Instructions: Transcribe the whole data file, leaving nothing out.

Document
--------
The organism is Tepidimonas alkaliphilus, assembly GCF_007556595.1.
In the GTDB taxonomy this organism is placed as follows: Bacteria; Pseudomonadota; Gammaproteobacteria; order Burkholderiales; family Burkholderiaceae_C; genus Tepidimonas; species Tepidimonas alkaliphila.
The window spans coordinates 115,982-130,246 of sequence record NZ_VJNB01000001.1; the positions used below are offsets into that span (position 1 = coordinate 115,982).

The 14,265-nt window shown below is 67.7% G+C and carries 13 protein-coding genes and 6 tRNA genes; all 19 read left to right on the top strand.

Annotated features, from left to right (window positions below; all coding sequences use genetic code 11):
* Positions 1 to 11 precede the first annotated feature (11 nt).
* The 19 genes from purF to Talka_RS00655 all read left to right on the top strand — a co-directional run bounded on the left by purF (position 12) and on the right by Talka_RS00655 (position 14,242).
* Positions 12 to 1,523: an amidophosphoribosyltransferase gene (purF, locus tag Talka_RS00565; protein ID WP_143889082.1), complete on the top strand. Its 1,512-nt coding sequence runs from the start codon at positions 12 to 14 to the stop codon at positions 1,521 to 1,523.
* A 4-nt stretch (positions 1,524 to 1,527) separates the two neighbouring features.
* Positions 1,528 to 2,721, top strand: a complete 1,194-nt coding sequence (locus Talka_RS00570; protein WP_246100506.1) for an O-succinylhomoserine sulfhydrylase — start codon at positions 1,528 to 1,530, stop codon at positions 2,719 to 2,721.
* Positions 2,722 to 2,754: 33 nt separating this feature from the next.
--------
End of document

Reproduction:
The organism is Tepidimonas alkaliphilus, assembly GCF_007556595.1.
In the GTDB taxonomy this organism is placed as follows: Bacteria; Pseudomonadota; Gammaproteobacteria; order Burkholderiales; family Burkholderiaceae_C; genus Tepidimonas; species Tepidimonas alkaliphila.
The window spans coordinates 115,982-130,246 of sequence record NZ_VJNB01000001.1; the positions used below are offsets into that span (position 1 = coordinate 115,982).

The 14,265-nt window shown below is 67.7% G+C and carries 13 protein-coding genes and 6 tRNA genes; all 19 read left to right on the top strand.

Annotated features, from left to right (window positions below; all coding sequences use genetic code 11):
* Positions 1 to 11 precede the first annotated feature (11 nt).
* The 19 genes from purF to Talka_RS00655 all read left to right on the top strand — a co-directional run bounded on the left by purF (position 12) and on the right by Talka_RS00655 (position 14,242).
* Positions 12 to 1,523: an amidophosphoribosyltransferase gene (purF, locus tag Talka_RS00565; protein ID WP_143889082.1), complete on the top strand. Its 1,512-nt coding sequence runs from the start codon at positions 12 to 14 to the stop codon at positions 1,521 to 1,523.
* A 4-nt stretch (positions 1,524 to 1,527) separates the two neighbouring features.
* Positions 1,528 to 2,721, top strand: a complete 1,194-nt coding sequence (locus Talka_RS00570; protein WP_246100506.1) for an O-succinylhomoserine sulfhydrylase — start codon at positions 1,528 to 1,530, stop codon at positions 2,719 to 2,721.
* Positions 2,722 to 2,754: 33 nt separating this feature from the next.